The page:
I Had The BRCA1 Genetic Mutation And Chose To Have Preventative Surgeries
Now I don't have to fight the same battle as my sister and my mother.
When my sister was 48, she was diagnosed with stage 3 breast cancer and tested positive for the BRCA1 genetic mutation. She learned about the increased risk of breast and ovarian cancer caused by the BRCA1 (and BRCA2), and urged her three sisters to take this genetic test to see if we had the same hereditary marker. I was the first to get tested and — much to my doctor’s surprise — it came back positive. Most women diagnosed with breast cancer do not have an inherent gene mutation. The BRCA1 and BRCA2 genetic mutations are found only in about 5 percent of women with breast cancer. The Centers for Disease Control and Prevention (CDC) states that “the breast cancer 1 (BRCA1) and breast cancer 2 (BRCA2) genes are the genes most commonly affected in hereditary breast and ovarian cancer.”
These genes protect us from certain cancers, but mutations in either of them prevents them from working effectively. Statistics show that women with a BRCA1 mutation have up to a 65 percent chance of developing breast cancer by age 70, and women with a BRCA2 mutation have about a 45 percent risk. I was able to take a simple blood test given by my health care provider. Since these mutations are rare, genetic testing is often recommended for the following family-related situations:
- There is a known BRCA1/2 mutation in your family.
- You had breast cancer at age 50 or younger.
- A woman in your family had breast cancer at age 50 or younger.
- A woman in your family had breast cancer in both breasts.
- A woman in your family had ovarian cancer.
- A man in your family had breast cancer.
- Your family is of Ashkenazi Jewish descent and you or someone in your family had breast cancer.
It’s important to get tested because a positive result will give you the knowledge you need to help prevent not only breast and ovarian cancer, but these genetic markers also have been linked to prostate and pancreatic cancer, and even melanoma. If you test positive for either of these genetic mutations, you should seek counsel from a breast cancer specialist to discuss your preventative medical care. Most recommend the following three options:
- Get more intensive breast cancer screening.
- Take risk-reducing medications, like tamoxifen or raloxifene.
- Have preventive surgery to remove both breasts and/or the ovaries.
If your positive test results are emotionally upsetting to you, please seek support from a mental health care specialist or contact the Susan G. Komen Breast Care Helpline at 877-GO-KOMEN (877-465-6636) or email@example.com for information and support. As for me, I was overwhelmed with the news, but mostly grateful to be given the opportunity to learn of my high risk for cancer and have the option to do something about it. My greatest concern was for my sister, who was in the throes of the battle. In addition to my BRCA1 mutation and my sister’s diagnosis before the age of 50, I had several other factors contributing to my high breast cancer risk. My maternal grandmother passed away from breast cancer, and at 33 I already had found an abnormal growth (atypical hyperplasia) in each of my breasts that were biopsied and tracked on a regular basis through ultrasound.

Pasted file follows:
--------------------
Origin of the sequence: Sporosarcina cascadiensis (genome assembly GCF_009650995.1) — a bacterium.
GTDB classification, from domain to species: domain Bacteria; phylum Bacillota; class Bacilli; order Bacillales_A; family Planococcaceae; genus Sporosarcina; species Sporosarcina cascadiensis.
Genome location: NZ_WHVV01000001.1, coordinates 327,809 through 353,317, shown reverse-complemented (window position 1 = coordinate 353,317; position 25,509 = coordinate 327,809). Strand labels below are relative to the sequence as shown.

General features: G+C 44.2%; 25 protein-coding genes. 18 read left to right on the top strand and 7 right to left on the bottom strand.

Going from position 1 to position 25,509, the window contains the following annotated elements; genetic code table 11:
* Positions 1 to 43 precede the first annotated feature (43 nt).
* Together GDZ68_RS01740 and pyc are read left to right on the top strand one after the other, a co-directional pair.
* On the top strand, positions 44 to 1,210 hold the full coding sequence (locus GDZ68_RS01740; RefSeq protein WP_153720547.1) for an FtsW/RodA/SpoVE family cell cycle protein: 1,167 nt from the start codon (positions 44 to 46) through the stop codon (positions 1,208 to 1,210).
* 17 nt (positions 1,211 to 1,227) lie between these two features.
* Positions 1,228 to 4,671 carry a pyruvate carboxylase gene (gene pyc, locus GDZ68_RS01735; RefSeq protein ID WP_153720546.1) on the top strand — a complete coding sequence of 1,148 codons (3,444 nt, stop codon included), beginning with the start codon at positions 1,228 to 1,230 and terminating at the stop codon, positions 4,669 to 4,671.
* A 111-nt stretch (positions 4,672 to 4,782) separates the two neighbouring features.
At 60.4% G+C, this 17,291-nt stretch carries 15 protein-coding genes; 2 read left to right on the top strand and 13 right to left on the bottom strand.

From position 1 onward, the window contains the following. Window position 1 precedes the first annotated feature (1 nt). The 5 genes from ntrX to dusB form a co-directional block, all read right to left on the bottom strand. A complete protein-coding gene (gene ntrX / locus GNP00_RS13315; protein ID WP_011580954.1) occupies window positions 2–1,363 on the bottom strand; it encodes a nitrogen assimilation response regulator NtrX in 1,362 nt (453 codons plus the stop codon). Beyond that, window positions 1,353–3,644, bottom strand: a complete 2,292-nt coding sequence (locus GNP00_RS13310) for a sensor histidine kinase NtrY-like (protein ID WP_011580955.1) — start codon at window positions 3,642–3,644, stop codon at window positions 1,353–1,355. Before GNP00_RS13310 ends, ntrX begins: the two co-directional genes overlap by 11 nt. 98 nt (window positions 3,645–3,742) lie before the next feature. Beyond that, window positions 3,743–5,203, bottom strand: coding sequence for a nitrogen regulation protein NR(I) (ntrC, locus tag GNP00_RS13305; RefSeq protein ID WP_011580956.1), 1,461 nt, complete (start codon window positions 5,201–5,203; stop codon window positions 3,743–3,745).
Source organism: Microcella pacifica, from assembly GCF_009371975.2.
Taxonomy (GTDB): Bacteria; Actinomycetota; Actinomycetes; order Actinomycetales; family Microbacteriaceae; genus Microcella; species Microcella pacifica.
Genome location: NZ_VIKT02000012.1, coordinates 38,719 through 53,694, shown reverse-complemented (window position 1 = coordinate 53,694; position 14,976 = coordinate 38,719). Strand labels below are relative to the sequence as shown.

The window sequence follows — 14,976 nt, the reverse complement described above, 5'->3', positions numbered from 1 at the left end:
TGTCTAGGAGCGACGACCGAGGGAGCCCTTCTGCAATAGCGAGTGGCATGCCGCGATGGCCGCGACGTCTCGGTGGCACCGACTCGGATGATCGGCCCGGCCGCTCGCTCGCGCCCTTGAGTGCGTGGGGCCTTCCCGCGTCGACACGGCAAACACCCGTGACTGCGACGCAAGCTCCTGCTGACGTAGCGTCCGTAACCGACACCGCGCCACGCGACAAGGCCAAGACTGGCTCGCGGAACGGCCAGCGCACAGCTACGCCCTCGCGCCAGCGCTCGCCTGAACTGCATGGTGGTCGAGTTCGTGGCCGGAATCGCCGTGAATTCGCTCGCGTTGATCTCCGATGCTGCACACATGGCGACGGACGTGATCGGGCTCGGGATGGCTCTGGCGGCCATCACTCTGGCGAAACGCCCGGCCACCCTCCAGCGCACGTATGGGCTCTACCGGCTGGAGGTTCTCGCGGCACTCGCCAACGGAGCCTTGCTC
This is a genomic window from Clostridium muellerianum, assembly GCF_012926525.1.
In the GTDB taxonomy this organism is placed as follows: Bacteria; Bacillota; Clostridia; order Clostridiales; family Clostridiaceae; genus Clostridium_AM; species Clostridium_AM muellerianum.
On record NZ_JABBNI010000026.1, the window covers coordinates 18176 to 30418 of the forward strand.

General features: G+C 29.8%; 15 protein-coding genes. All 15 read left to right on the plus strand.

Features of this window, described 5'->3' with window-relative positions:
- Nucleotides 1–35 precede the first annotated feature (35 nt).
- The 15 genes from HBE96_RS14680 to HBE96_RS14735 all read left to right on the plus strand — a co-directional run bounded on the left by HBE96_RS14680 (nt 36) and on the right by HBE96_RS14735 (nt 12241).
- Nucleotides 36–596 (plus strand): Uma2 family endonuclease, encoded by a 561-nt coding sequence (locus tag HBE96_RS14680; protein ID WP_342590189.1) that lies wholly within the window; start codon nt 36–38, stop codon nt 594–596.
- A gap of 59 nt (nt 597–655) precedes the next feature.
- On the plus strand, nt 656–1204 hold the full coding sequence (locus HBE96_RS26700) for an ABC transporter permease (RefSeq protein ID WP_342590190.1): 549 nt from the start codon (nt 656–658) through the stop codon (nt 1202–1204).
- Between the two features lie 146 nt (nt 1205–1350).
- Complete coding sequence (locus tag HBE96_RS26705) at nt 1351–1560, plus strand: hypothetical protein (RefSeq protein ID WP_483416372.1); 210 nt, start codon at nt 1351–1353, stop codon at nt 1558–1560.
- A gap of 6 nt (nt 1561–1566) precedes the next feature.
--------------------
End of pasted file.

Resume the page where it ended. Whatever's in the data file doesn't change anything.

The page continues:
Thankfully, they both dissolved after I had my first child at 35. My breast cancer surgeon strongly advised me to have a bilateral prophylactic mastectomy to greatly lower my breast cancer risk by 90 percent. Because I was perimenopausal and estrogen stimulates the growth of breast cancers that are estrogen receptor-positive, I also was urged to undergo a total hysterectomy.
After multiple preop appointments, tests and assessments, I ended up having a double mastectomy, breast reconstruction and total hysterectomy with three different surgeons on one fateful morning.
There was some risk of infection involved with having all three surgeries at the same time, and the recovery was agonizingly painful and long. But I knew through it all that this was a temporary suffering for long-term prevention. And to this day, I feel relief in knowing I did all I could to spare myself from what seemed to be the inevitable diagnosis of breast cancer. Because these genes are inherited, family members have a 50 percent chance of sharing the same mutation, which is why my sister urged her three sisters to get tested and why I will have my kids get tested, too. (My son is equally at risk for the same cancers these mutations cause, including male breast cancer.)
On the day of my surgeries, my other sister received her positive test results and ended up having the exact same preventative surgeries with the same surgeons I used. Three out of 4 of us sisters had the BRCA1 mutation. Just last summer, my mother was diagnosed with breast cancer and had a lumpectomy. She didn’t get the genetic test, but it’s likely she has the same genetic mutation. Fortunately, my sister and my mother are both surviving their breast cancer battles. And gratefully, I was given the incredible gift of knowing about these genetic mutations, consequently having three radical surgeries to prevent me from fighting the same battle.